Douglas Arvidson is a past winner of the WICE/Paris Transcontinental International Short Story competition. His short fiction has been published in Paris, Prague, and in literary magazines in the United States and he was recently invited to be a staff writer for the Prague Revue, a cutting-edge, online literary journal ( The novels in his fantasy series, The Eye of the Eye of Stallion, include The Face in Amber, The Mirrors of Castaway Time, and A Drop of Wizard's Blood. His new novel, Brothers of the Fire Star, was selected as a finalist in the ForeWord Reviews 2012 Book of the Year national awards and as a finalist in three categories in the 2013 New Mexico-Arizona Book Awards: Action Adventure Fiction, Historical Fiction, and Young Adult Fiction. It has become part of the pantheon of Pacific literature and is now included in school literature programs. Brothers of the Fire Star is an adventure story set in the Pacific during World War II and concerns two boys of different races and cultures who escape the island of Guam in a small sailboat when the Japanese army invades. They must then struggle to survive as they master the secrets of the ancient Pacific navigators. Appropriate for young adults as well as adult readers, Brothers of the Fire Star is available on Barnes & Noble, ( and Visit the author's website:

Tuesday, December 1, 2009

December 1st: The Beginning of the End of 2009--A Prelapsarian Day

Simon, our 20-year-old boy cat. You can count
on him find the sun on a cold morning.

I'm starting this posting on the crystal-clear dawning of the new and very last month of 2009. The rain is gone for a day or two, the sky an unashamed cerulean blue, and the air is delicious and crispy cool. I'll need to take a long walk later and suck in as much as I can of it.

And that brings us to my new favorite word: prelapsarian. It refers, originally, to that perfect time just before Eve convinced Adam to take a bite from the apple--before the fall from grace, before original sin, before everything went to hell in a handbasket on the smooth and slippery back of that sweet-talking Garden snake. Nowadays, it means a period in one's life when everything was--or seemed to be--wonderful and pure and perfect. Like today, for me.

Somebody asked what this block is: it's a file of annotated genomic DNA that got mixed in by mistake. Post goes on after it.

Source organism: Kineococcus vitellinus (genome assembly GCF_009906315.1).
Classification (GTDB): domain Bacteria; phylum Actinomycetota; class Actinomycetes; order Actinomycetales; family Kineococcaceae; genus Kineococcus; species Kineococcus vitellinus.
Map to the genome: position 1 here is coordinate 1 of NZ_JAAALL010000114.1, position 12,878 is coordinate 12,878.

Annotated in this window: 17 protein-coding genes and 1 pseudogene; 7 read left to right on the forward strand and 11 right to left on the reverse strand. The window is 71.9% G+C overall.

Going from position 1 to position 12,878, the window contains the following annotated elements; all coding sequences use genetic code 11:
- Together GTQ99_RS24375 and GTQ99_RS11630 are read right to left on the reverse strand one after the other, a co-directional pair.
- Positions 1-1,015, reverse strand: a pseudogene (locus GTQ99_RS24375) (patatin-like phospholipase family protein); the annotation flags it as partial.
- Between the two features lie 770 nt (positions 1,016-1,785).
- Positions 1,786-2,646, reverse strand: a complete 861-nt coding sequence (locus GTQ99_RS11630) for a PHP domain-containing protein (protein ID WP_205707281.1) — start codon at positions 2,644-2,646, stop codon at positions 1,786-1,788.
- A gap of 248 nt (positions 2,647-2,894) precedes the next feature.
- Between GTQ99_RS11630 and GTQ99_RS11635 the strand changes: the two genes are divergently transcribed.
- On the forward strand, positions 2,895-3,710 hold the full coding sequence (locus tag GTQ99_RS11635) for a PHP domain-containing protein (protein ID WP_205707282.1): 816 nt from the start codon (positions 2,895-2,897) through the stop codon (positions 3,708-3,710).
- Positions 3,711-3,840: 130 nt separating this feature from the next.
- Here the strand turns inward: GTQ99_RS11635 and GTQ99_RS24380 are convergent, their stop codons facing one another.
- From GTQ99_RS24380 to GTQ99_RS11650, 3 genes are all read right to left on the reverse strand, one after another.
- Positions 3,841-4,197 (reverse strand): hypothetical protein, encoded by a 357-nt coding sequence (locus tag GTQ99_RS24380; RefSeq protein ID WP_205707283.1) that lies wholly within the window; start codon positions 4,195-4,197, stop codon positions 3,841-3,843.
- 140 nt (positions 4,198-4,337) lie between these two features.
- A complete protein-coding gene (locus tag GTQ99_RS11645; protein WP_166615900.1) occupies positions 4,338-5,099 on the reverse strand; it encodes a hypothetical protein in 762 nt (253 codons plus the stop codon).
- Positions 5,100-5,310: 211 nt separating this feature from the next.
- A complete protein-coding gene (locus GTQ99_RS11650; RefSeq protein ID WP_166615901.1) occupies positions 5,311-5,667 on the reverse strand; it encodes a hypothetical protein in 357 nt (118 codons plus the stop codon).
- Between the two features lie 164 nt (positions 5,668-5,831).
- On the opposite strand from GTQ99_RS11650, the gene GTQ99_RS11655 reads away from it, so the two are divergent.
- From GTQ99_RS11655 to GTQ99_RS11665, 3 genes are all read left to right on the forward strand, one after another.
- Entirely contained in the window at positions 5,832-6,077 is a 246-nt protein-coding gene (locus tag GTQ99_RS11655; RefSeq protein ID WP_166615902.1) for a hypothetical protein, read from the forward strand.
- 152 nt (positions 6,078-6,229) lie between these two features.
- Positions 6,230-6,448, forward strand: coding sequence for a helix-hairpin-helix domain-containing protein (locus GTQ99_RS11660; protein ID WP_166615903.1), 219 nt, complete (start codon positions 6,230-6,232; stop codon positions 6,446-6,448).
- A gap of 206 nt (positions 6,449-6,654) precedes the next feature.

What does one do on such an admittedly prelapsarian morning? Sleep in, of course, then a long, hot shower, a good cuppa, a visit with Simon, the old man cat, who was is out lying in the sun on the deck (head scratches with purring), read an article in The New Yorker about the writer Paul Auster (the reviewer likes everything about Auster's writing except his prose), practice guitar, a quick look at the news (that police killer was himself killed in Seattle; the lovely couple who crashed the big White House bash says they were in vited, honest!), pull up all the shades so the sunlight has free entry into the house, get my assignment from Terry who is, of course, as always, working at her desk (the ink cartridge I bought for her printer yesterday is not working--I must get another. I must go to the town hall and pay our taxes, I must make a bank deposit).

After that, who knows. If the new propeller I ordered for the boat arrives, I'll go over to the boatyard and put it on and we'll be ready to get Seawind back in the water (I'll have to print out the December tide tables for Onancock Creek. It could happen this week). Then, a little late lunch, that long walk, a nap, a glass of good white wine with a small amount of smoked salmon on crackers with horseradish mustard, dinner, politics on TV, and, as always, end the day with more guitar.

All in all, a pretty good prelapsarian episode in a long string of them. I'm determined not to listen to any of the many talking snakes that slither around this town.

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